In addition to listing all 165 Research Fronts across the 11 specialty areas, the report’s discipline-based chapters include detailed examinations of selected fronts, including rankings of notable nations and institutions whose contributions are central to each front’s core and citing literature.

A wide range

The latest compendium of fast-moving Research Fronts reflects a wide range of specialty areas and topics. As with the 2021 edition, this year’s roundup conveys the broad and pervasive impact of COVID-19 on global research.

Moving beyond early descriptions of the SARS-CoV-2 virus and its clinical course, the 2022 Research Fronts chronicle the ongoing search for effective vaccines and treatments. Other specialty areas focus, for example, on the side effects of COVID vaccines, and on testing wastewater for COVID virus in order to detect and monitor local outbreaks. Within the social sciences, research explores the extent and characteristics of “vaccine hesitancy,” the effect of COVID-19 on financial markets, and other psychological fallout from the pandemic.

Elsewhere among the hot fronts, environmental warnings from previous surveys are echoed in newer research. For example, a specialty area examines Australia’s “mega fires” of 2019-20, which killed or displaced an estimated 3 billion animals and torched upwards of 60 million acres of habitat. In humans, the effects of inhaling far-flung particulate matter from the fires contributed to hundreds of deaths. A warming climate and associated droughts are bound to make these fiery scenarios commonplace in the years to come – in Australia and around the world.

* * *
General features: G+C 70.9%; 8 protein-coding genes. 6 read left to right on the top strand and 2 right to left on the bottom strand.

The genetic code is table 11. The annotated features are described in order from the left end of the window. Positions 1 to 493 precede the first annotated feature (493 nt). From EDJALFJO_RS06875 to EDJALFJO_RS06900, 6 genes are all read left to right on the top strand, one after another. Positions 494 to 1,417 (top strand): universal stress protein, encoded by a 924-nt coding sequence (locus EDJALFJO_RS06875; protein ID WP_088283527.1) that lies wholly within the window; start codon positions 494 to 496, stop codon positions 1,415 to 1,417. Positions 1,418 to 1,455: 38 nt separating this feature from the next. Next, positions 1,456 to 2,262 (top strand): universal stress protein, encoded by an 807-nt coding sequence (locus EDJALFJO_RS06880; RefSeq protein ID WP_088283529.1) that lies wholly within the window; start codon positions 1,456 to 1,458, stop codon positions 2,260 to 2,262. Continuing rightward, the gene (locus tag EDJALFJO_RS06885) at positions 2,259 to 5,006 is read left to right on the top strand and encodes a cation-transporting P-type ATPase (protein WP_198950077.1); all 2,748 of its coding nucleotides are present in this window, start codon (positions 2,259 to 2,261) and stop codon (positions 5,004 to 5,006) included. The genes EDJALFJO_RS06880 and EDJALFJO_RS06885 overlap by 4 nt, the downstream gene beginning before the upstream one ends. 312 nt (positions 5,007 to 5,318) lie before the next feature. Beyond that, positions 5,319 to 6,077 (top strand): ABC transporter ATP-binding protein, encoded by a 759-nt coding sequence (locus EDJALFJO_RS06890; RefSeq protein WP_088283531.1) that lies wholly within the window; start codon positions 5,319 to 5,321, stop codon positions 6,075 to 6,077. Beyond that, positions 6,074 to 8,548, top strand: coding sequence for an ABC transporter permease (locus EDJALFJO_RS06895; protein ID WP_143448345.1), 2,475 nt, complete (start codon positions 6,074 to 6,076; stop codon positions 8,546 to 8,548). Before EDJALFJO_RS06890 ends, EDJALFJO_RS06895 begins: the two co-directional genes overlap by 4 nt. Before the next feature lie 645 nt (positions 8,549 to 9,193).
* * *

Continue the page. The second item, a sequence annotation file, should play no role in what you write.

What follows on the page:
Other Research Fronts highlight ongoing research across the scientific spectrum. In biology, the use of artificial intelligence to predict complex protein structures in the human proteome is gaining ground. Meanwhile, in outer space, research on asteroids, including the landing of unmanned spacecraft to collect samples and return them to Earth, overshadowed Mars as a focus of scientific attention during 2016-21. In clinical medicine, a hot Research Front describing new research and new nomenclature pertaining to nonalcoholic fatty liver disease – the most common form metabolic liver disease, affecting roughly one-quarter of the world’s population – manages to stand out amid the proliferation of COVID-related research.

These examples, of course, represent only a small sampling of the 165 specialty areas specified in the report.

Fields and nations

Released concurrently with Research Fronts 2022 is the updated version of another yearly report, Research Fronts: Active Fields, Leading Countries. This report provides a deeper view of Research Front activity, including extensive and nuanced metrics on national and institutional performance in the 2022 fronts. For this analysis, we measured the Research Leadership Index of several countries for their overall performance in 11 broad research areas comprising 165 Research Fronts, and then ranked the top countries. The United States ranks first by this nation, closely followed by Mainland China, and then the United Kingdom and Germany after.

To learn more about these analyses, download both free reports here.